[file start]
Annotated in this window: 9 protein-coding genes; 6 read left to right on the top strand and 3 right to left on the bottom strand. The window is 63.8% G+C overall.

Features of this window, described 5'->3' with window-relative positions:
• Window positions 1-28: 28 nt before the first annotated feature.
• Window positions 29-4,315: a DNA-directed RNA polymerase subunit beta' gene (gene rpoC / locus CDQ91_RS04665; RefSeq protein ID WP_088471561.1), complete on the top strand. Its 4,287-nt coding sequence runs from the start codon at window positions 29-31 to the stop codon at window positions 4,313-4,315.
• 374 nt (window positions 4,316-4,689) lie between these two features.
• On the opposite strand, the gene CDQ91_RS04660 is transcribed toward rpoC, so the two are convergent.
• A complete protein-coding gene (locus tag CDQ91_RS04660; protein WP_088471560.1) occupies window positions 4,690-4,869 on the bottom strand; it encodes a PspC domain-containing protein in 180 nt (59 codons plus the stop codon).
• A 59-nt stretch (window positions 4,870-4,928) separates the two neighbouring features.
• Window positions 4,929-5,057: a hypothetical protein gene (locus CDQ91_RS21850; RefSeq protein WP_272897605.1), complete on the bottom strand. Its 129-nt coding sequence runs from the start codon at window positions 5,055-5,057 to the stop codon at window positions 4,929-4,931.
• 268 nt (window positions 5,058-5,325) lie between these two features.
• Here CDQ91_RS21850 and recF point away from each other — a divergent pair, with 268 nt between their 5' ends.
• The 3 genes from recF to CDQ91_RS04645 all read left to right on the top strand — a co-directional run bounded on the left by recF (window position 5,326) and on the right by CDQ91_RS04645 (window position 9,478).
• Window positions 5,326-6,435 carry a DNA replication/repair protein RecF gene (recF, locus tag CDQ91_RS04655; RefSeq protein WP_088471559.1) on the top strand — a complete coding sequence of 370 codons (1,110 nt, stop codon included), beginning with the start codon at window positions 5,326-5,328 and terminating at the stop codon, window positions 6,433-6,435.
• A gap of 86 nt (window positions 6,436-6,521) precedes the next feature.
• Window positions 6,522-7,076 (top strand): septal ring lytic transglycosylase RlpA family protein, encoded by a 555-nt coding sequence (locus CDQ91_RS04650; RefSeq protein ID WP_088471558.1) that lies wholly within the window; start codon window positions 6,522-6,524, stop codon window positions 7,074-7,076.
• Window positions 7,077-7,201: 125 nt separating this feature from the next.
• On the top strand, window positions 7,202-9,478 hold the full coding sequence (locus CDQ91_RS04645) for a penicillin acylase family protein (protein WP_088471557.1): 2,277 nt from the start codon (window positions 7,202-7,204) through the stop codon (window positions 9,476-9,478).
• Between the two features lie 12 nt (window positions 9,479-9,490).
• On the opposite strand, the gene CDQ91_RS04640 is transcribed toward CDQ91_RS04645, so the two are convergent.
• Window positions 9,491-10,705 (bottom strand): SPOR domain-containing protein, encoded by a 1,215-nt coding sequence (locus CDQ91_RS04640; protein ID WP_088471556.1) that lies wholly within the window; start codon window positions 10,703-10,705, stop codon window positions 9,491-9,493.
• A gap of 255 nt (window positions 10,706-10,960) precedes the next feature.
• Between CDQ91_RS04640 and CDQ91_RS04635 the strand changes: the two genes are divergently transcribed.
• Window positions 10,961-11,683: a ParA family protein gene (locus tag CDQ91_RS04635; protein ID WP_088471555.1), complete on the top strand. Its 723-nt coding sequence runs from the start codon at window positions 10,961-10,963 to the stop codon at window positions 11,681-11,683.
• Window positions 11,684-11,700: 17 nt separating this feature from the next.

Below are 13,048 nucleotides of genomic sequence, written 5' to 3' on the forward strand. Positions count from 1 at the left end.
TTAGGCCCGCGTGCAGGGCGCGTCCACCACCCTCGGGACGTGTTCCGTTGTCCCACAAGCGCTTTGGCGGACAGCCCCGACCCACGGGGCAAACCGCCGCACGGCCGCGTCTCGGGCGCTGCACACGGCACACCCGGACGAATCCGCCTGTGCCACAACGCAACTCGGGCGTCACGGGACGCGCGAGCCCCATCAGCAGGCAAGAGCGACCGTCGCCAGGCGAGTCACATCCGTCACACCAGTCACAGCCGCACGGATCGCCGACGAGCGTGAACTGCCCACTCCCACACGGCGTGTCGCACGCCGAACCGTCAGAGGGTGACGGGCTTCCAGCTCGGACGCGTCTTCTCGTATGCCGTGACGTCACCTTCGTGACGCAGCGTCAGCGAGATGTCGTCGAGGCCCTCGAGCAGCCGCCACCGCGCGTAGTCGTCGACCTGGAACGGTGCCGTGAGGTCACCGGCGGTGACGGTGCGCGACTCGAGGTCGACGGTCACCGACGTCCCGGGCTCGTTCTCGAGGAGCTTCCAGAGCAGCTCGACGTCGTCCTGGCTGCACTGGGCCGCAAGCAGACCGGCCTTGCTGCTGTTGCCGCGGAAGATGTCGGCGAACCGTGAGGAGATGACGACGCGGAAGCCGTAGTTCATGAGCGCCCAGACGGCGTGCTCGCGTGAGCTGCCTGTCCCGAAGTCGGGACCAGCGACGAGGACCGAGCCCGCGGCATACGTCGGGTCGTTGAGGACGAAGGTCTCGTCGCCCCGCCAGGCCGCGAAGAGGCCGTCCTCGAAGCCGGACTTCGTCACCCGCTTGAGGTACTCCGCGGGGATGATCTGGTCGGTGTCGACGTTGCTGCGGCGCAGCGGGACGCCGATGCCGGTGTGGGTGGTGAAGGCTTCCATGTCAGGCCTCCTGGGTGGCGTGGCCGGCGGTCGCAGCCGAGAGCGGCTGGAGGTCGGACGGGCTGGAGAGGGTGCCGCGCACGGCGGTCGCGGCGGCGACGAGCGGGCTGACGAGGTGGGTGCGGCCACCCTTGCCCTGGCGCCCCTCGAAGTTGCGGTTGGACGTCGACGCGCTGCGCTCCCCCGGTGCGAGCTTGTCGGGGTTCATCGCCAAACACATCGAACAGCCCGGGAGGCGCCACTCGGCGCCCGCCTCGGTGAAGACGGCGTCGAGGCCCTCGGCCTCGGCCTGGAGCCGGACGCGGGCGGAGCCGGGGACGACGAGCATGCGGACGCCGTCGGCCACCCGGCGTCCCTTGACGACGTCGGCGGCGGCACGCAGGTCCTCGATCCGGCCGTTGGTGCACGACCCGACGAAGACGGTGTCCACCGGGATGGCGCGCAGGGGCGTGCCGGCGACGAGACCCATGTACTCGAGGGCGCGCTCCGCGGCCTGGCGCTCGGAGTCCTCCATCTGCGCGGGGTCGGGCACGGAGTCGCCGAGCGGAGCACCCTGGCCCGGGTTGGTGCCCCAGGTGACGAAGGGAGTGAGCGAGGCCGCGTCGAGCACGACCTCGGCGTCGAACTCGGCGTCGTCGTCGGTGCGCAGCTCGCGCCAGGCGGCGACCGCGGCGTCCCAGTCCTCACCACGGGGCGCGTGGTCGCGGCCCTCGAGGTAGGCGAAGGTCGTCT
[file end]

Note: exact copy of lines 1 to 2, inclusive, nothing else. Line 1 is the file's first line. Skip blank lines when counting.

Annotated in this window: 9 protein-coding genes; 6 read left to right on the top strand and 3 right to left on the bottom strand. The window is 63.8% G+C overall.

Features of this window, described 5'->3' with window-relative positions: